Enigma – Electronic music meets Gregorian Chants
Enigma first caught my attention because of the Gregorian chants they integrated into their music, especially on their third album Le Roi est Mort, released in 1996. But I have to admit that my favorite CD remains McMxc A.D. in which they succeeded in combining electronic music, electrical guitars and Gregorian chants!
Rather than a band, Enigma is a musical project that mixed electronic music with traditional elements from the beginning. Imagine a time when the music world just got used to synthesizer beats!
Image: Tony the Misfit
When their first hit song “Sadeness (Part 1)” came out in 1990, it seemed like the world was stunned and enchanted at the same time. Enigma’s debut album MCMXC a.D. was an instant hit and went on to top the charts in more than 40 countries.
What helped their success was the element of mystery that shrouded them like a true enigma. Founders Michael Cretu, David Fairstein and Frank Peterson tried to hide their identities as long as possible, adding to the hype about the project.
What also helped was German pop singer Sandra’s involvement in Enigma’s music. In fact, it was her voice that was recognized first in “Sadeness” and that helped propel the song onto the charts (remember her 1985 hit “Maria Magdalena”?).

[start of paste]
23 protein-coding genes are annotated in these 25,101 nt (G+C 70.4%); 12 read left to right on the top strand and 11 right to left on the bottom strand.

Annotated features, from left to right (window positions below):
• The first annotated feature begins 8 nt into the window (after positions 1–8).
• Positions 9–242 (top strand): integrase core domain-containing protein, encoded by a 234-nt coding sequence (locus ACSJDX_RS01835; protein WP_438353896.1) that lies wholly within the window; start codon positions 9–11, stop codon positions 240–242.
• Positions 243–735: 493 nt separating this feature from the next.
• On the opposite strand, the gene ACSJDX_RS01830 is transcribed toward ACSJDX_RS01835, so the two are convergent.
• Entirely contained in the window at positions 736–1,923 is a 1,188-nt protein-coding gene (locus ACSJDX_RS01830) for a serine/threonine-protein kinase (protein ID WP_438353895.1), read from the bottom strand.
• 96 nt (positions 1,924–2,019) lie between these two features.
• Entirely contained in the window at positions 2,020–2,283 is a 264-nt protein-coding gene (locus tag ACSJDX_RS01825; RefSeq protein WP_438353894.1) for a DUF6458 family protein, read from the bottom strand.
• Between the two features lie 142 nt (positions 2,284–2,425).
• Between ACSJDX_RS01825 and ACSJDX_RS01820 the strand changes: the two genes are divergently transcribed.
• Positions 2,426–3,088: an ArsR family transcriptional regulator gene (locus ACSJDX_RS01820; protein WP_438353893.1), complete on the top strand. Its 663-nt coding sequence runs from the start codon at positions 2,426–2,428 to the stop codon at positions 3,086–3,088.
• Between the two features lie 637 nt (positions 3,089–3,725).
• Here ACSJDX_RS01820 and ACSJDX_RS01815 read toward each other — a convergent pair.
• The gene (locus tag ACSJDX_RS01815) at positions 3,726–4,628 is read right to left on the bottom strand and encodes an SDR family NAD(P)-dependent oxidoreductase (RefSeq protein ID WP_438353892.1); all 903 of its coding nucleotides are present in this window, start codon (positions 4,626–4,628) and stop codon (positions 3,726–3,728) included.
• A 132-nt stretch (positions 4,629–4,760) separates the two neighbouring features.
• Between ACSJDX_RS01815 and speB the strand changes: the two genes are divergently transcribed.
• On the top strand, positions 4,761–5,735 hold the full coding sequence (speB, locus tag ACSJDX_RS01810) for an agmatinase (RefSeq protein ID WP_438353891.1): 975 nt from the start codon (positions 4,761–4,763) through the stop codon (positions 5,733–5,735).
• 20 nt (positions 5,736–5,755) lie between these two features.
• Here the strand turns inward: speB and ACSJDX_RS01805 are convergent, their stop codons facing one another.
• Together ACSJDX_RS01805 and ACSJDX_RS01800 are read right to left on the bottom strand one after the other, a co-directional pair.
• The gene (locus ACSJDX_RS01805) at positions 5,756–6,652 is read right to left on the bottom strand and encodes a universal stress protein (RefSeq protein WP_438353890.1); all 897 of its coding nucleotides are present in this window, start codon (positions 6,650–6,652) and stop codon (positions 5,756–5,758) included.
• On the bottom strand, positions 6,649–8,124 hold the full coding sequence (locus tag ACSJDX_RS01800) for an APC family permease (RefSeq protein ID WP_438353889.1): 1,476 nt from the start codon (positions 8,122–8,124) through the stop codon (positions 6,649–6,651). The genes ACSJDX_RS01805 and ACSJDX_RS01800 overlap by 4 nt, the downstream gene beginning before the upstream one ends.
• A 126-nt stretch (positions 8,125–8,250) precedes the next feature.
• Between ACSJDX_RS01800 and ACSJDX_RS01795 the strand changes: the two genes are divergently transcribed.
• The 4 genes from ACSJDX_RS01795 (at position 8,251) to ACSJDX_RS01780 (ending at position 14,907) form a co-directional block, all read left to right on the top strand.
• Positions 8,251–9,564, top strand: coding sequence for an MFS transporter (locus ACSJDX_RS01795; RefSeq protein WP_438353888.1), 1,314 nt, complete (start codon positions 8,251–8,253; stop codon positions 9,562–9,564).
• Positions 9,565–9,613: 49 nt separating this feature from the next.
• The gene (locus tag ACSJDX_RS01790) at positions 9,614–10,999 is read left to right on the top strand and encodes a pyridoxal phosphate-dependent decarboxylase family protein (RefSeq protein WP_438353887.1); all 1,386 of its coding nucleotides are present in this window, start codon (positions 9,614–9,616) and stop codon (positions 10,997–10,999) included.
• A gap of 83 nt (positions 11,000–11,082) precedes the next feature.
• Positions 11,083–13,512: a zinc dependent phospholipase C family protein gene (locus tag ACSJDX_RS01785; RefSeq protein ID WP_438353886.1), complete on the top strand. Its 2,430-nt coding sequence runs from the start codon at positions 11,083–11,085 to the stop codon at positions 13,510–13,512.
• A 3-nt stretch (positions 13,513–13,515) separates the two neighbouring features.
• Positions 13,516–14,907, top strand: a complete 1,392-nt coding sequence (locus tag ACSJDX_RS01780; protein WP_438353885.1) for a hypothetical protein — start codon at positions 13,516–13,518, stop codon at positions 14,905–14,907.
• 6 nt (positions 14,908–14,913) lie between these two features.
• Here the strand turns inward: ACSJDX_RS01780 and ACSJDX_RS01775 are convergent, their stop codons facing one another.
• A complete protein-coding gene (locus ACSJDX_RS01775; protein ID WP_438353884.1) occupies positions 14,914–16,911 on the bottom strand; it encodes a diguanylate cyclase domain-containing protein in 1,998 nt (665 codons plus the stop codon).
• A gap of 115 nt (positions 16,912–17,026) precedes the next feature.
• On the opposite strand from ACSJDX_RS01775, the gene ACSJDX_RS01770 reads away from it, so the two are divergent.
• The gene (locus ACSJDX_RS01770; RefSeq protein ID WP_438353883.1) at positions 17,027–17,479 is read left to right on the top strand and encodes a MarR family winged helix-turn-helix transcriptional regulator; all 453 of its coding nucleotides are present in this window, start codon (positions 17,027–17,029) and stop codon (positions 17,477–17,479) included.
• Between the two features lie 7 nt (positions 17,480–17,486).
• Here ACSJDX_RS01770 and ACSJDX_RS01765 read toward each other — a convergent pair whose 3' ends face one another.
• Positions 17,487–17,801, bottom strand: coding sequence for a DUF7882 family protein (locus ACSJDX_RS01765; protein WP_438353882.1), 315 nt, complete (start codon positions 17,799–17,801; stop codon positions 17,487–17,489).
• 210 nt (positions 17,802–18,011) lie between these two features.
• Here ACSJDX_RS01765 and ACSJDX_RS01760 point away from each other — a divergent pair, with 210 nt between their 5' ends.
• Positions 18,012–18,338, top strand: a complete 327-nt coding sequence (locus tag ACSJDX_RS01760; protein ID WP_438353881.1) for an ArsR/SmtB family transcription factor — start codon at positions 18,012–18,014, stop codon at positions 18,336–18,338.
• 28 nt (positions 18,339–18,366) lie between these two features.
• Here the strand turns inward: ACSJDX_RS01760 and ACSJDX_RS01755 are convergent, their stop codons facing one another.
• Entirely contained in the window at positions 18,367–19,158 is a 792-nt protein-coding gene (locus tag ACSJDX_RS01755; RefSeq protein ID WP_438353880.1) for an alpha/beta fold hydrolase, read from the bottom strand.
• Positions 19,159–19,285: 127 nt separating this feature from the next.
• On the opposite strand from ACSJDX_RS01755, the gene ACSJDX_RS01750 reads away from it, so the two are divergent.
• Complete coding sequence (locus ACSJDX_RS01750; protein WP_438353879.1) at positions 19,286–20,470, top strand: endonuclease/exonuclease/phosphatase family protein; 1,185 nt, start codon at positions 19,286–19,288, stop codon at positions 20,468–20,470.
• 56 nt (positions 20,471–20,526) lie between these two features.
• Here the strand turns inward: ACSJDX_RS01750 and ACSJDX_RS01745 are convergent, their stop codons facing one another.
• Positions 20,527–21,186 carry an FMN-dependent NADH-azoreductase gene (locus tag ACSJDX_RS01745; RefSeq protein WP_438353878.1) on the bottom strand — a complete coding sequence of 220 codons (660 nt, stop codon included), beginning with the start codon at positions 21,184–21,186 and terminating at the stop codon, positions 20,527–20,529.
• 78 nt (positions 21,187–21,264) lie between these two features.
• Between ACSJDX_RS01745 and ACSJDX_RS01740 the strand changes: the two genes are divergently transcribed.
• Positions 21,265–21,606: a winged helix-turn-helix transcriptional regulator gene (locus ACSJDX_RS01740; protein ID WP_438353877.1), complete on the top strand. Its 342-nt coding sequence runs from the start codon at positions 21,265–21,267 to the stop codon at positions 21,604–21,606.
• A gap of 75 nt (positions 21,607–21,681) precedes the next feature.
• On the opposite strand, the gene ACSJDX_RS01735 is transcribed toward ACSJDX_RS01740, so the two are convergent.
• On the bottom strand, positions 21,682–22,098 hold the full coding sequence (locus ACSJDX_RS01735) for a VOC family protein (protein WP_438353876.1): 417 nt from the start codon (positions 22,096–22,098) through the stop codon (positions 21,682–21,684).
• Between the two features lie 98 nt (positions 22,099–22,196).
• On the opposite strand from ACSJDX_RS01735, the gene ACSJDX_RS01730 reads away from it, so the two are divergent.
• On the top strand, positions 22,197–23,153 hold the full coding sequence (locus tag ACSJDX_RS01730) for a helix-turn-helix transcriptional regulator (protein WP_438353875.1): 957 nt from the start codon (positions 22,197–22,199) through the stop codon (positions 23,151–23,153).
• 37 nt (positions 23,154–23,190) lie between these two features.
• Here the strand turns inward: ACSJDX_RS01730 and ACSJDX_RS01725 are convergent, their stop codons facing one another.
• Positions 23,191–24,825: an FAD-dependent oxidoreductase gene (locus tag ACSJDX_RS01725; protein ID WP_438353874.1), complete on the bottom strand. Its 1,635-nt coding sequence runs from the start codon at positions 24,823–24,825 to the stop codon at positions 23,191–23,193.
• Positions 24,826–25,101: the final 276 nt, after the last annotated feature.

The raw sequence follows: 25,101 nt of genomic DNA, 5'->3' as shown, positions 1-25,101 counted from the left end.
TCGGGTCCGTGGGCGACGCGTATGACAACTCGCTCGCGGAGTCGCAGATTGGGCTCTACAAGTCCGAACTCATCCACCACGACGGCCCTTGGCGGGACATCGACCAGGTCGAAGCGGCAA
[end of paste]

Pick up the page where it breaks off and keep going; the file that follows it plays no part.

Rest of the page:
But back to Gregorian chants: As listeners of my music will know, I prefer wordless songs that let my imagination flow freely. “Memoria” is a song heavily influenced and inspired by Gregorian chants and the Latin language. I attribute my fascination and fond memories of the smell of incense and the sacred and divine with the many churches I have visited, especially in my childhood.
I can only speculate what inspired Enigma to use Gregorian chants but to mix them with synthesizer sounds and dance beats was gutsy at a time when no one was doing it. Enigma truly paved the way for electronic music, especially ambient sounds, and is quite successful even today that this kind of music has been integrated into the mainstream.
Those just getting into Enigma should sample the early albums – the first one, Le Roi est Mort and The Screen Behind the Mirror (2000). The latter featured parts of the cantata “Carmina Burana” by early 20th-century composer Carl Orff, a true treat for the ears.
I have to admit that I’m not so impressed by recent Enigma albums – many of which are compilations or remixes of older hits. Worth mentioning is Enigma’s – now consisting of only Michael Cretu and Andru Donalds – public song project “The Social Song” in which the public was asked to contribute to a new song, with winners being selected out of many submissions. So yes, there is always an element of surprise with Enigma and I’m sure there’s a new project we can look forward to soon. My favorite album to date still remains McMxc A.D. in which they delivered a solid combination of electronic music and Gregorian chant that impressed my sound engineer’s ears. Try the track The Voice of Enigma and make it loud to test your sound system!